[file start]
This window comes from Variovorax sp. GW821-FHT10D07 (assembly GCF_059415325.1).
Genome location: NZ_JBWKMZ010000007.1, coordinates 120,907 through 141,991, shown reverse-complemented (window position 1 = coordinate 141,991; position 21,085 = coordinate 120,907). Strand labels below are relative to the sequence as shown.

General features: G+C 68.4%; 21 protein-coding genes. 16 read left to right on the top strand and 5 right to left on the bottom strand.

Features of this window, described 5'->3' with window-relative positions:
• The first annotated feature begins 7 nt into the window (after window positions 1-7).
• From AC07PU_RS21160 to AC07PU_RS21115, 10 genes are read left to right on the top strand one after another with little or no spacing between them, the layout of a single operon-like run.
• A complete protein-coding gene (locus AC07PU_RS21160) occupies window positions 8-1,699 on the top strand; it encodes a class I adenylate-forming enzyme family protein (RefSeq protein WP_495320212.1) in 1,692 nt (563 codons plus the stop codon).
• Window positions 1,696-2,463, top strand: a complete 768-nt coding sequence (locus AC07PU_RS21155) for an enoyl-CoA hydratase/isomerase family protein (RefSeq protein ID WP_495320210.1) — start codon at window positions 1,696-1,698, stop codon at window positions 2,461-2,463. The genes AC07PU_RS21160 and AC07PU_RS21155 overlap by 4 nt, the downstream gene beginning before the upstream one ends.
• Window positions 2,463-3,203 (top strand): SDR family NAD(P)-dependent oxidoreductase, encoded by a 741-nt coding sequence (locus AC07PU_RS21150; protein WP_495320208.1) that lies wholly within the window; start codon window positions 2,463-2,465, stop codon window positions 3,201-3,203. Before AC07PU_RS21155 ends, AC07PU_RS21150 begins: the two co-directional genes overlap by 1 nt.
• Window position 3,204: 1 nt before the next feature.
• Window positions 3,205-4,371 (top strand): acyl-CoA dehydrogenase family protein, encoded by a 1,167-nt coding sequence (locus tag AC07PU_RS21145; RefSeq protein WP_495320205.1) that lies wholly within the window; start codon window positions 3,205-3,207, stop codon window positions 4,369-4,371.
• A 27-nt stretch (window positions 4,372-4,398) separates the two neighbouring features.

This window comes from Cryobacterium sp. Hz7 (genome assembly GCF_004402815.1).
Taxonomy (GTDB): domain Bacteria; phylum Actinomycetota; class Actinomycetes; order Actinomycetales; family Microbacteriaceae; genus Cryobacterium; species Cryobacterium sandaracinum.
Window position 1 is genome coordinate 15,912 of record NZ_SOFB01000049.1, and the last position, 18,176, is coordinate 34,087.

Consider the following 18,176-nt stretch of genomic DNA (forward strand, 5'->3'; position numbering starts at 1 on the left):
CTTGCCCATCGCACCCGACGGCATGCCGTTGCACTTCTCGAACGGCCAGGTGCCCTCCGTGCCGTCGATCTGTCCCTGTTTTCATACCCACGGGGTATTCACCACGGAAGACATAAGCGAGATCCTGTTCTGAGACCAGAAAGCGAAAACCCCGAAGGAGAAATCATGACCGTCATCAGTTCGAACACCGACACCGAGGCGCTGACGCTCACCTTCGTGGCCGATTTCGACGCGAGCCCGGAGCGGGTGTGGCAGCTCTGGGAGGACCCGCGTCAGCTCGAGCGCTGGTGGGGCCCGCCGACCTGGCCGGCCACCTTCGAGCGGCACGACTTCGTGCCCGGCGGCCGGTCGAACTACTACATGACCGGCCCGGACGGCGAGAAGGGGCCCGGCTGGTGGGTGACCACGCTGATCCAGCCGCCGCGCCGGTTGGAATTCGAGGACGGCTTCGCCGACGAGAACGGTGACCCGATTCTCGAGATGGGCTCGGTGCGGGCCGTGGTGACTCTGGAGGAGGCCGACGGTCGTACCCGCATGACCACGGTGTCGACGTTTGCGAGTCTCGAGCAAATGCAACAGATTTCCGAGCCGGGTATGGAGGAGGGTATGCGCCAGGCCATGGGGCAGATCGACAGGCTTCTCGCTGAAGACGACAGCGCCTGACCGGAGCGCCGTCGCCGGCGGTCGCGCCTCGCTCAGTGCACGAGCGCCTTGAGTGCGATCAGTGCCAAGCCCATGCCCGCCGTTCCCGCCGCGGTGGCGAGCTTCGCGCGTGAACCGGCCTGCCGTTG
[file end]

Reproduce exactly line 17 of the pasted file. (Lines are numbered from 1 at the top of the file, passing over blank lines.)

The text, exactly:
CTTGCCCATCGCACCCGACGGCATGCCGTTGCACTTCTCGAACGGCCAGGTGCCCTCCGTGCCGTCGATCTGTCCCTGTTTTCATACCCACGGGGTATTCACCACGGAAGACATAAGCGAGATCCTGTTCTGAGACCAGAAAGCGAAAACCCCGAAGGAGAAATCATGACCGTCATCAGTTCGAACACCGACACCGAGGCGCTGACGCTCACCTTCGTGGCCGATTTCGACGCGAGCCCGGAGCGGGTGTGGCAGCTCTGGGAGGACCCGCGTCAGCTCGAGCGCTGGTGGGGCCCGCCGACCTGGCCGGCCACCTTCGAGCGGCACGACTTCGTGCCCGGCGGCCGGTCGAACTACTACATGACCGGCCCGGACGGCGAGAAGGGGCCCGGCTGGTGGGTGACCACGCTGATCCAGCCGCCGCGCCGGTTGGAATTCGAGGACGGCTTCGCCGACGAGAACGGTGACCCGATTCTCGAGATGGGCTCGGTGCGGGCCGTGGTGACTCTGGAGGAGGCCGACGGTCGTACCCGCATGACCACGGTGTCGACGTTTGCGAGTCTCGAGCAAATGCAACAGATTTCCGAGCCGGGTATGGAGGAGGGTATGCGCCAGGCCATGGGGCAGATCGACAGGCTTCTCGCTGAAGACGACAGCGCCTGACCGGAGCGCCGTCGCCGGCGGTCGCGCCTCGCTCAGTGCACGAGCGCCTTGAGTGCGATCAGTGCCAAGCCCATGCCCGCCGTTCCCGCCGCGGTGGCGAGCTTCGCGCGTGAACCGGCCTGCCGTTG